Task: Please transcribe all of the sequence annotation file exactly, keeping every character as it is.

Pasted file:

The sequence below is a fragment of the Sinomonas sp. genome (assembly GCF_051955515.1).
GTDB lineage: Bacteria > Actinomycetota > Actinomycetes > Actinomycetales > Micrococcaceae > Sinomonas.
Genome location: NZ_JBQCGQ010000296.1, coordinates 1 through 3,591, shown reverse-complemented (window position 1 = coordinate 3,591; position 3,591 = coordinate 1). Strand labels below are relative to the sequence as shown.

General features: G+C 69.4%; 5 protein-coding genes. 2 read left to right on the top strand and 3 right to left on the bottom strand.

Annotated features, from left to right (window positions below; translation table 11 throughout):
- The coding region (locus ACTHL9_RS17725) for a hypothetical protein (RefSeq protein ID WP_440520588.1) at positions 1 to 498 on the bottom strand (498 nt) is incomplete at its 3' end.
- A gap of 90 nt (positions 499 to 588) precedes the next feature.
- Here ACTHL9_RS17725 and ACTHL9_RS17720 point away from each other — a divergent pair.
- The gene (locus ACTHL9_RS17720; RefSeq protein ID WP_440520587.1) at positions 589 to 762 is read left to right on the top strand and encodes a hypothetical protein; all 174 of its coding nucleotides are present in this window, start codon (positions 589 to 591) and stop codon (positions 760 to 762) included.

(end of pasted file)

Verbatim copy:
The sequence below is a fragment of the Sinomonas sp. genome (assembly GCF_051955515.1).
GTDB lineage: Bacteria > Actinomycetota > Actinomycetes > Actinomycetales > Micrococcaceae > Sinomonas.
Genome location: NZ_JBQCGQ010000296.1, coordinates 1 through 3,591, shown reverse-complemented (window position 1 = coordinate 3,591; position 3,591 = coordinate 1). Strand labels below are relative to the sequence as shown.

General features: G+C 69.4%; 5 protein-coding genes. 2 read left to right on the top strand and 3 right to left on the bottom strand.

Annotated features, from left to right (window positions below; translation table 11 throughout):
- The coding region (locus ACTHL9_RS17725) for a hypothetical protein (RefSeq protein ID WP_440520588.1) at positions 1 to 498 on the bottom strand (498 nt) is incomplete at its 3' end.
- A gap of 90 nt (positions 499 to 588) precedes the next feature.
- Here ACTHL9_RS17725 and ACTHL9_RS17720 point away from each other — a divergent pair.
- The gene (locus ACTHL9_RS17720; RefSeq protein ID WP_440520587.1) at positions 589 to 762 is read left to right on the top strand and encodes a hypothetical protein; all 174 of its coding nucleotides are present in this window, start codon (positions 589 to 591) and stop codon (positions 760 to 762) included.